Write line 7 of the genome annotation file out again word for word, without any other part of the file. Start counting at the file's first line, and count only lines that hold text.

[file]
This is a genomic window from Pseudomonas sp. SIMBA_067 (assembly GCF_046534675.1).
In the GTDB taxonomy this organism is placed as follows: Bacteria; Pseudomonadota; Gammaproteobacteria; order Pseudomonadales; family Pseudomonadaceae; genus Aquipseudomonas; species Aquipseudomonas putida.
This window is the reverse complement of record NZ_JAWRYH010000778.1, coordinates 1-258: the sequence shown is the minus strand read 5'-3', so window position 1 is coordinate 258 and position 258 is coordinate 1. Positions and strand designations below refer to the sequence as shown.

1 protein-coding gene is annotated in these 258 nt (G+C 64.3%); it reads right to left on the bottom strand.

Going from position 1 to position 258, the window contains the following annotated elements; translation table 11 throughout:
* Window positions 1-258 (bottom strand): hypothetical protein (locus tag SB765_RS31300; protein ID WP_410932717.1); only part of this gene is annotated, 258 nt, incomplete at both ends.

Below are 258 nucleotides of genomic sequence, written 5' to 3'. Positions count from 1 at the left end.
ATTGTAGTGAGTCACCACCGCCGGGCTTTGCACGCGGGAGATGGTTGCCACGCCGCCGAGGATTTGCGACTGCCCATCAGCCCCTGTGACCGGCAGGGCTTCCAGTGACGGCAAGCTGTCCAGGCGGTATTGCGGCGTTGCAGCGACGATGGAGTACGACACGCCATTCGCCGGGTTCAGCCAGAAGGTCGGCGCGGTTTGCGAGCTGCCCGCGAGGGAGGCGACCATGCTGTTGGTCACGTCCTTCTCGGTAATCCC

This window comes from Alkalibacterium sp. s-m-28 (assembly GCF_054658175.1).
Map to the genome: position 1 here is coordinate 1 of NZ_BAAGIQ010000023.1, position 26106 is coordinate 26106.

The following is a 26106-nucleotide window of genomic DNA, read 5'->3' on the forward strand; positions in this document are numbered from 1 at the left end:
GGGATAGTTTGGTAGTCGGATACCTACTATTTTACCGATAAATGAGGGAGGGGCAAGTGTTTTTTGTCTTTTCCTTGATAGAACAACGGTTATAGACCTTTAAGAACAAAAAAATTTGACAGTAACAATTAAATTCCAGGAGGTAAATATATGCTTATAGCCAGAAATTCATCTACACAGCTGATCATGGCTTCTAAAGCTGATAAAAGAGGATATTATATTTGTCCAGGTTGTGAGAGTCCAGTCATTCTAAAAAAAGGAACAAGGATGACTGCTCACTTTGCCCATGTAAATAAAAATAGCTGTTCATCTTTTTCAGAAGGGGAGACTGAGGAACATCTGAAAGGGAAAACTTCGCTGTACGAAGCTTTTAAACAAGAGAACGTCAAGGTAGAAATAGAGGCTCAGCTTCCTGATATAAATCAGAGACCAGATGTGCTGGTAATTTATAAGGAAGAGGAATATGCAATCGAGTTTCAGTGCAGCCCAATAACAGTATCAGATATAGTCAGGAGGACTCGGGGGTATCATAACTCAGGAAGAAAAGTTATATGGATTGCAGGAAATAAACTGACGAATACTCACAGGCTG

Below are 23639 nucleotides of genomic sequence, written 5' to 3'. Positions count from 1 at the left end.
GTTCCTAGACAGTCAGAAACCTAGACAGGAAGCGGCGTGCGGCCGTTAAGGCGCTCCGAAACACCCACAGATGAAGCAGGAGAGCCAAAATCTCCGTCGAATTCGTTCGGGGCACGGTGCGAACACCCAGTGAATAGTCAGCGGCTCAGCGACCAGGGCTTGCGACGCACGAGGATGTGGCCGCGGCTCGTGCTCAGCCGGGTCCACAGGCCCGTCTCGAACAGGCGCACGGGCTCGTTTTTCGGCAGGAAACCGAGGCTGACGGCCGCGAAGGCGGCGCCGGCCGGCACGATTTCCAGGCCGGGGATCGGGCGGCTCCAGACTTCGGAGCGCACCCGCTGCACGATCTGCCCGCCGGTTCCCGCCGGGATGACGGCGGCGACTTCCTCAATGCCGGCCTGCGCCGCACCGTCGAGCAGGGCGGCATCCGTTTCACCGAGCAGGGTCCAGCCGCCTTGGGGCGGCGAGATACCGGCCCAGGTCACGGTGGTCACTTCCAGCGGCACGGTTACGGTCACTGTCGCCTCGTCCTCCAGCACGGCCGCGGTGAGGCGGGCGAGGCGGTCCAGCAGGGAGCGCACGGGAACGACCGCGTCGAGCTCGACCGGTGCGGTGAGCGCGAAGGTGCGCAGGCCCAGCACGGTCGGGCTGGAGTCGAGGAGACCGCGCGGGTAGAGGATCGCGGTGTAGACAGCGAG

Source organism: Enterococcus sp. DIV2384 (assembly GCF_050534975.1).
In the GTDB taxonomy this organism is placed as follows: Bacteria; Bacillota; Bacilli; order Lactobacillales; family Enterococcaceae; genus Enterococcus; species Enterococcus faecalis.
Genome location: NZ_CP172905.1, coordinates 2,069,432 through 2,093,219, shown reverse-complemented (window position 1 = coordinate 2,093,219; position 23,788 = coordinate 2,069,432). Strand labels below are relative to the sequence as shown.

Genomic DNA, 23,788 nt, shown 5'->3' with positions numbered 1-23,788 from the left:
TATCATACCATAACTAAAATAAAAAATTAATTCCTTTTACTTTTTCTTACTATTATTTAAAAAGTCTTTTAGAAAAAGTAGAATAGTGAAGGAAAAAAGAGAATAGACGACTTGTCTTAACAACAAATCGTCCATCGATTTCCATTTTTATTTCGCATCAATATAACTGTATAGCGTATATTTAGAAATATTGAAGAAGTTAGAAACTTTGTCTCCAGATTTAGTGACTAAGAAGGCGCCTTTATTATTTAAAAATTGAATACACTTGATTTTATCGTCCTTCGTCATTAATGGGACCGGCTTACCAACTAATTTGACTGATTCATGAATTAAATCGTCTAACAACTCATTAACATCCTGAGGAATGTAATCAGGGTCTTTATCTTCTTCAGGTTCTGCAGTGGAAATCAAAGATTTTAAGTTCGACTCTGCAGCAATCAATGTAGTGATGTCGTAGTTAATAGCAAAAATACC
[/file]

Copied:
Below are 258 nucleotides of genomic sequence, written 5' to 3'. Positions count from 1 at the left end.